Every year, we have a family tradition of serving clootie dumpling as part of the Christmas day meal. This year will be no different, but dumpling making has already begun, because I need to cook at least three of them. Our recipe has been handed down 5 generations of the family. The first dumpling was made yesterday, by traditional methods. You can find the recipe for our traditional Scottish clootie dumpling on the Frugaldom blog.
Yesterday's dumpling was made for another family member, so I still need to make on for this household but these take at least 3 hours each to make, as I have only one large pan and no standard cooker, just the mini cooker with hot plates or the log-burning stove. But what happens when you make a dumpling? That dumplingy aroma wafts throughout the house and ignites the taste buds into a stat of wanton disregard for dieting, meal planning or even patience! So a quick search for speedy dumpling found this microwave clootie dumpling recipe.
I melted the sugar, margarine, spices and milk then simmered the sultanas in the mix for a few minutes but was in far too much of a rush to allow it to cool, so it got mixed with the plain flour, bicarbonate of soda and beaten egg. I used only half the amount quoted, as there are only two of us here until Tuesday and, unlike traditional clootie dumpling, I don't think this variety will freeze. The above is what it looked like when I poured it into a microwave-safe bowl, which had been lined with plastic food film. (Not too sure I like the plastic film, I will try without this next time.)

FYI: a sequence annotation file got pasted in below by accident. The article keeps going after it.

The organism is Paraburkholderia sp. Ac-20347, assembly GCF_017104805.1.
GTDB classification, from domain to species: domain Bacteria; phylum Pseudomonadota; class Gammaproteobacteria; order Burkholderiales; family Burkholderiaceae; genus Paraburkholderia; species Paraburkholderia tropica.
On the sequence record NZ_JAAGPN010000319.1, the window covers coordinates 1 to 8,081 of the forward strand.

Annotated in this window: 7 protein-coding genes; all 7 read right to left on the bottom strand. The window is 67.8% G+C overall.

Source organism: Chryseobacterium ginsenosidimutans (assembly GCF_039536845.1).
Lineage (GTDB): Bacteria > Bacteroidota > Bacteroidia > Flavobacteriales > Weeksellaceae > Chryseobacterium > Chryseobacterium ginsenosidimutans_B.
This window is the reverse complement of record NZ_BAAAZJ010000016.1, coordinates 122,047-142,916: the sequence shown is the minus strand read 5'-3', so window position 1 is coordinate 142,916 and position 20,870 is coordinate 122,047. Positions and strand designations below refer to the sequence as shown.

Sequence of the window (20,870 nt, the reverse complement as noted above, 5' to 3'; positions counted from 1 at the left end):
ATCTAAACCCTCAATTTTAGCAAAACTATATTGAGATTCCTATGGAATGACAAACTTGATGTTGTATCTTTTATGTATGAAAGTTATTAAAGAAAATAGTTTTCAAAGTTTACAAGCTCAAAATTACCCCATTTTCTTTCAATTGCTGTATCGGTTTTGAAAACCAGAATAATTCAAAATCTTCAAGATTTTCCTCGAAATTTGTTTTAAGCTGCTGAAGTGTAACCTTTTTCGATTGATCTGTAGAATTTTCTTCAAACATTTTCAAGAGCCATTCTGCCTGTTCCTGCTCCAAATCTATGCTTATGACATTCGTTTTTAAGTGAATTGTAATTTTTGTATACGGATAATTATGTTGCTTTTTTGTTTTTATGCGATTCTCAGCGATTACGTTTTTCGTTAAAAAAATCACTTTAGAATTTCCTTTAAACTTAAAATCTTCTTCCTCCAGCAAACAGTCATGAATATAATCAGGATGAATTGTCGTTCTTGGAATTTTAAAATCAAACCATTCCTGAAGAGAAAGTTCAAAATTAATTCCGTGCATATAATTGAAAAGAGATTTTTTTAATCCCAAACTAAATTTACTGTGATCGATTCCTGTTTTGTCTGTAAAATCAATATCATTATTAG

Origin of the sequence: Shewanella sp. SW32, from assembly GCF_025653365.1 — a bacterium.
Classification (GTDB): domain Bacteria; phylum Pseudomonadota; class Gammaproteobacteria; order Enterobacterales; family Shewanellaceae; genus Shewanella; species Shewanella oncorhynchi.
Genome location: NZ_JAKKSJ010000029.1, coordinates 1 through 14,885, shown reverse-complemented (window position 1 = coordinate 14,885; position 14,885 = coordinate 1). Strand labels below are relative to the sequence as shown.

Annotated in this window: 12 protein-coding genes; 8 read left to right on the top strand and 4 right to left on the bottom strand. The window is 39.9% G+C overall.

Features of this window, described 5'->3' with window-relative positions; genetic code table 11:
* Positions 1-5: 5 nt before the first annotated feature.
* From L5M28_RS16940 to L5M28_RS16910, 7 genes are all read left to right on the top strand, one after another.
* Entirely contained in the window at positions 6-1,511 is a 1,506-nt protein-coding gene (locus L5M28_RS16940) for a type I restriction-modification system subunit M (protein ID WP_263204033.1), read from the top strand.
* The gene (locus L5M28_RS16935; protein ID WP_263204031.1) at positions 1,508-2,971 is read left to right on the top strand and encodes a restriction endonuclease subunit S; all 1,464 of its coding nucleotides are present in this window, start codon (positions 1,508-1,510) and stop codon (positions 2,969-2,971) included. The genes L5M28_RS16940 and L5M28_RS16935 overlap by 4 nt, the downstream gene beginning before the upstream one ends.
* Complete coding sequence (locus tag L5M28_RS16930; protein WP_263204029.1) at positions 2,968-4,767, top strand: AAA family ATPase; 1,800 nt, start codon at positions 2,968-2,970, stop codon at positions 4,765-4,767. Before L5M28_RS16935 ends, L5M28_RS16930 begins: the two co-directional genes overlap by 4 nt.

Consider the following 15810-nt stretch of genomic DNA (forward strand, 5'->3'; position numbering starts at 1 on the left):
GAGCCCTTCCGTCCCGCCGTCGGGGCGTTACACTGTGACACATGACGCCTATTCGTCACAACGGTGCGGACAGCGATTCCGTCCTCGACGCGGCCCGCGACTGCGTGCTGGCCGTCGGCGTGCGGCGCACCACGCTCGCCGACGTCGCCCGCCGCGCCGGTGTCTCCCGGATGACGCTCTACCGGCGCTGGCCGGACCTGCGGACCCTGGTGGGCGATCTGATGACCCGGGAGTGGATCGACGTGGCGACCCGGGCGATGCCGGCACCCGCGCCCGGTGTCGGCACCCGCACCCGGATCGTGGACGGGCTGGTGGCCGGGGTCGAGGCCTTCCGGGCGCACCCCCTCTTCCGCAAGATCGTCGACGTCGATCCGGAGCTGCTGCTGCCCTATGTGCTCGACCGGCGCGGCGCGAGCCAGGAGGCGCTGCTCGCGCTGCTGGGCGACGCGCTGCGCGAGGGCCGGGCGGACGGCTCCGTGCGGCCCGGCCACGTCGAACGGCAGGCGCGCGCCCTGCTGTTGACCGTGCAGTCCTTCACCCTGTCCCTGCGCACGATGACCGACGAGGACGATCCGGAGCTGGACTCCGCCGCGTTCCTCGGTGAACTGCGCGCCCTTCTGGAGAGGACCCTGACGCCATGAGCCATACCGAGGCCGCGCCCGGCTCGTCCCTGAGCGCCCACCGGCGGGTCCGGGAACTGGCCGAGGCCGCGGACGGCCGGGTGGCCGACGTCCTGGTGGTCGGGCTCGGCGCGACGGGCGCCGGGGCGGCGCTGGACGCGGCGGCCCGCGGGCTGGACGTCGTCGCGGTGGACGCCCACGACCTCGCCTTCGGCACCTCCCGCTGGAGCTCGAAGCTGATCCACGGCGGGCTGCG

I cooked mine in the microwave on high for four and a half minutes and this was enough to bake it through. It turned out of the bowl without any problem and smelled like spicy dumpling.
Unlike traditional clootie dumpling, which gets boiled in a cloth for over three hours and then grilled or toasted to dry the sweet, leather-like skin, this variety contains eggs and has no skin, so the texture is more of a spongy soft fruit pudding, not the easiest thing to slice when serving. But it does smell really good and we do like our puddings in the household.
In true frugal living fashion, a hot pudding usually gets served with custard, so here is the finished dish. Overall, this version of clootie dumpling cost me approximately 40p to make (double up if making fullsize) and by the time you add on some custard you are looking at around 60p for something that easily provides for 6.
Tonight we cheated - instant packet custard made with boiling water and 'dumpling' made in under half an hour via the microwave... cheap and cheerful, frugal and festive, hot and tasty!
Let me know if you try this really frugal microwave clootie dumpling recipe. For my personal preference, I would use less spice next time but there will certainly be a next time. I wouldn't call it dumpling, as such, it being more of a spiced fruit pudding, but it certainly makes an excellent substitute for occasions when you simply don't have a spare 3 or 4 hours to hang around the kitchen.